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Soil microbial communities have been proposed as indicators of soil quality due to their importance as drivers of global biogeochemical cycles and their sensitivity to management and climatic conditions. Despite the importance of the soil microbiota to nutrient transformation and chemical cycling, physio-chemical properties rather than biological properties of soils are traditionally used as measures of environmental status. In general, much is unknown regarding the effect of management fluctuations on important functional groups in soils systems (i.e., methanogens, nitrifiers and denitrifiers). It is only recently that it has been possible, through application of sophisticated molecular microbiological methods, to sensitively and specifically target important microbial populations that contribute to nutrient cycling and plant health present at the field-scale and in differentially managed soil systems.
In this study, quantitative, real-time PCR (qPCR) was used to quantify changes in denitrifiers (narG) and methanogens (mcrA) in agricultural soils with three different swine effluent application methods including surface application, direct injection, and application in combination with soil aeration. Results show that concentrations of bacteria were high in all treatments (2.9 ± 1.4 X 109 cells per gram of soil); about 25% higher than in controls with no slurry added. Concentrations of methanogens and denitrifiers were slightly higher (around 50%) when slurry was applied by injection or aeration (5.3 ± 2.4 X 107 cells and 2.8 ± 1.8 X 107 cells per gram of soil, respectively) as compared to no till (2.4 ± 1.6 X 107 cells and 1.6 ± 1.0 X 107 cells per gram of soil, respectively).
These results suggest that application method has little influence on concentrations of functional groups of microorganisms. These results will be discussed in light of results of GHG sampling conducted during the same study.
|Fig. 2. Swine slurry application by direct injection.|
Why Study Greenhouse Gases and the Manure-Soil Interaction?
Although agricultural production has been identified as a significant source of green house gas (GHG) emissions, relatively little scientific research has been conducted to determine how manure management strategies effect GHG production upon land application. Even fewer studies have taken into consideration the microorganisms associated with applied manures. Microbial communities are responsible for nutrient transformation and chemical cycling in soil systems and many important functional groups (i.e., methanogens, nitrifiers and denitrifiers) are extremely sensitive to environmental management and climate conditions. The goal of this study was to evaluate how swine slurry land application methods effect microbial communities associated with nitrogen cycling and GHG production.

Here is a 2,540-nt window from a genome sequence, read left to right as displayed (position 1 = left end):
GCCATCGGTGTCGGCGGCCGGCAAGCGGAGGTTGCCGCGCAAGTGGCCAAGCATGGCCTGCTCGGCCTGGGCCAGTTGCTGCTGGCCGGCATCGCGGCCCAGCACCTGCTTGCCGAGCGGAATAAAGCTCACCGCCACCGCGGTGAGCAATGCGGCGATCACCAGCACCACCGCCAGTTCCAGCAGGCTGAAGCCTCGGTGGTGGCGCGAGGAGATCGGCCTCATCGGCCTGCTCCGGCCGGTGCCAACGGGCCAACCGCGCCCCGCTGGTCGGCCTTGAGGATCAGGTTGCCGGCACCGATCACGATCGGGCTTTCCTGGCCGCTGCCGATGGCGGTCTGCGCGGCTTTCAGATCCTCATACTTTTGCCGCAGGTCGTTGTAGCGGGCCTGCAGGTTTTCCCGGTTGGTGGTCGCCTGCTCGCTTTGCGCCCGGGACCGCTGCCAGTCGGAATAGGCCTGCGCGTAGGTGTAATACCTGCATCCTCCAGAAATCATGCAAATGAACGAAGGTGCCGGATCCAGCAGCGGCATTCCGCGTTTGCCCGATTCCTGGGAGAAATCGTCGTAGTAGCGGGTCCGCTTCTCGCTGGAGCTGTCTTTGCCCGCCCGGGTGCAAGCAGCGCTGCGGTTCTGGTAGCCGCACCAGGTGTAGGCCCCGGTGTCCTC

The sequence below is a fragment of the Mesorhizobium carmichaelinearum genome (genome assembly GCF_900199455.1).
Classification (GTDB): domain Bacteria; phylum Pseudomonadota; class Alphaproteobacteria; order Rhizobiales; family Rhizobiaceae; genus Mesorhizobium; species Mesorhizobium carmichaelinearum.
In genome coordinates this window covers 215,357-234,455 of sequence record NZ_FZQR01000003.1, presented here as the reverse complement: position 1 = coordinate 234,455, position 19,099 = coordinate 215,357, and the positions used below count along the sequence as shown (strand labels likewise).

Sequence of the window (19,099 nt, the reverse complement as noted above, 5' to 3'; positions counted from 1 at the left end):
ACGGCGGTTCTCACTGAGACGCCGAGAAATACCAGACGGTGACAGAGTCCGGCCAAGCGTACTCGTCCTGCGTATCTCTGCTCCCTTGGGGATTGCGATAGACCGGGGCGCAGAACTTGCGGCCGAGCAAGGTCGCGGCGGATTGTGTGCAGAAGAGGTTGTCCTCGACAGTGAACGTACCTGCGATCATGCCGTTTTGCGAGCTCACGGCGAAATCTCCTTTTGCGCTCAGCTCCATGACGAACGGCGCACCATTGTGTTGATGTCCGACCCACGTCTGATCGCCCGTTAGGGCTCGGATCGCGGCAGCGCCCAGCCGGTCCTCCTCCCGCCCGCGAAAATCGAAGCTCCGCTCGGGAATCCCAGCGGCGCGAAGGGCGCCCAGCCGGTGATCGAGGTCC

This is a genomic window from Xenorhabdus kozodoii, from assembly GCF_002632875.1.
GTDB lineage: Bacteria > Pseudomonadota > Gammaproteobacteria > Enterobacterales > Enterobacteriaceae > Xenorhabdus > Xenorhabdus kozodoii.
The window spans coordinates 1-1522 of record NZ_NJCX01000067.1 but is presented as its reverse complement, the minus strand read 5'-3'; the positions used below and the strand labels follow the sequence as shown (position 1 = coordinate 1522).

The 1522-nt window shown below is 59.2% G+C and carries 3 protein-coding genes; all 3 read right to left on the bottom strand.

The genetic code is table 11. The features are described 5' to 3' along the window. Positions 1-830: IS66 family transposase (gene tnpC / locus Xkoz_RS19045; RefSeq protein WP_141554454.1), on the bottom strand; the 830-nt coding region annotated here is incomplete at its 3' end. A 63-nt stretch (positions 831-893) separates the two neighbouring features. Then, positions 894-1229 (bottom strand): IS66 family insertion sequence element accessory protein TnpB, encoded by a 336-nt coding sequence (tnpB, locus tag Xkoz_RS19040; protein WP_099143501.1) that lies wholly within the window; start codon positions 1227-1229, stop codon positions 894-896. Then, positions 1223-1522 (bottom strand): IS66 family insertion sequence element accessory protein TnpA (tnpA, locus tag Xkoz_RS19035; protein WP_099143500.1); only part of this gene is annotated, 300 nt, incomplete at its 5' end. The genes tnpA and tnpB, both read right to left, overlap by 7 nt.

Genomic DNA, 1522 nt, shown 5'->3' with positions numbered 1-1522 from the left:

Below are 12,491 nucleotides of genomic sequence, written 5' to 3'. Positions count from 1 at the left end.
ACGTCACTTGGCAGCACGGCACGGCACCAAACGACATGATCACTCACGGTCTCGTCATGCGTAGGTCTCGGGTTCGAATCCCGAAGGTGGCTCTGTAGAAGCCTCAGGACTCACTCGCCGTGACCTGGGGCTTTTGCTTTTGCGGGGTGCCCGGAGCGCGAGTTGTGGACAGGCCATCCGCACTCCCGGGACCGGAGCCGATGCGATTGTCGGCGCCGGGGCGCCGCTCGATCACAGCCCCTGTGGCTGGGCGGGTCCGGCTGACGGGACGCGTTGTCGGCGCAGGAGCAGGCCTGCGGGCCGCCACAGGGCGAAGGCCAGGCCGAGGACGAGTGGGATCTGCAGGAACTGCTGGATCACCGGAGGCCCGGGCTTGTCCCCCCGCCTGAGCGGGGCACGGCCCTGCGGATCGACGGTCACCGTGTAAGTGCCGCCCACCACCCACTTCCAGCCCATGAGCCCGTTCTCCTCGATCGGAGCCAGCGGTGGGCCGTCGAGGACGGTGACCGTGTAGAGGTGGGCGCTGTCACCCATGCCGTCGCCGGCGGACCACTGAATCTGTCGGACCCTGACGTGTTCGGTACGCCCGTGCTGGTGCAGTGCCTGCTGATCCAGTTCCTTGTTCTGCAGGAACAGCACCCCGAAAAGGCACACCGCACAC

What Did We Do?
We used molecular microbial methods to quantify changes in nitrifiers (amoA), denitrifiers (nirK, nosZ and narG) and methanogens (mcrA) in agricultural soils receiving swine slurry applied by (A) surface application (Fig. 1) (B) direct injection (Fig. 2) or (C) application in combination with soil aeration (Fig. 3). Soil samples were taken from triplicate plots 13 days after effluent application.
What Have We Learned?
- Sampling cell concentrations at different soil depths (1.3 cm or 5 cm) from plots with surface applied slurry significantly influenced results (Fig. 4, Fig. 5 and Fig 6).
- Slurry applied by any method significantly increased (7 logs) concentrations of nitrate reducing bacteria and methanogens (Fig 4). Methanogens were present in the slurry while nitrate reducers were not measurable in slurry or control plots.
- Nitrifying bacteria significantly increased in concentration after slurry addition (i.e. 7, 31, 2 and 68 times higher than control plots for slurry applied by injection, aeration or surface application (1.3 cm and 5 cm), respectively); concentrations of nitrifying archaea did not change from initial levels after slurry addition (Fig. 5).
- Concentrations of bacteria, fungi and denitrifiers on plots with slurry applied were two to nine times higher than concentrations in controls with no slurry (Fig. 6).
Findings from this study underscore the importance of measuring both microbial populations and gas production when evaluating the impact of manure application on emissions. Emission data provided important information about the kind and rate of GHG emissions (see reference below for details; Sistani et al (2011) Soil Sci. America J. 74(2): 429-435). However, microbial analyses showed that select groups of nitrifiers and denitrifiers (but not all groups) were affected by manure application. Findings from microbial analyses will be the basis for development of future studies to target and manipulate specific microbial populations in ways that inhibit their ability to produce GHG.
Dr. Kimberly Cook, Research Microbiologist, USDA Agricultural Research Service, firstname.lastname@example.org
Dr. Karamat Sistani, Research Soil Scientist, USDA Agricultural Research Service
USDA-ARS Bowling Green, KY Location Webpage: http://www.ars.usda.gov/main/site_main.htm?modecode=64-45-00-00
Sistani, K.R., Warren, J.G., Lovanh, N.C., Higgins, S., Shearer, S. 2010. Green House Gas Emissions from Swine Effluent Applied to Soil by Different Methods. Soil Sci. America J. 74(2): 429-435.
We would like to thank Jason Simmons and Rohan Parekh for valuable technical assistance. This research is part of USDA-ARS National Program 214: Agricultural and Industrial By-products
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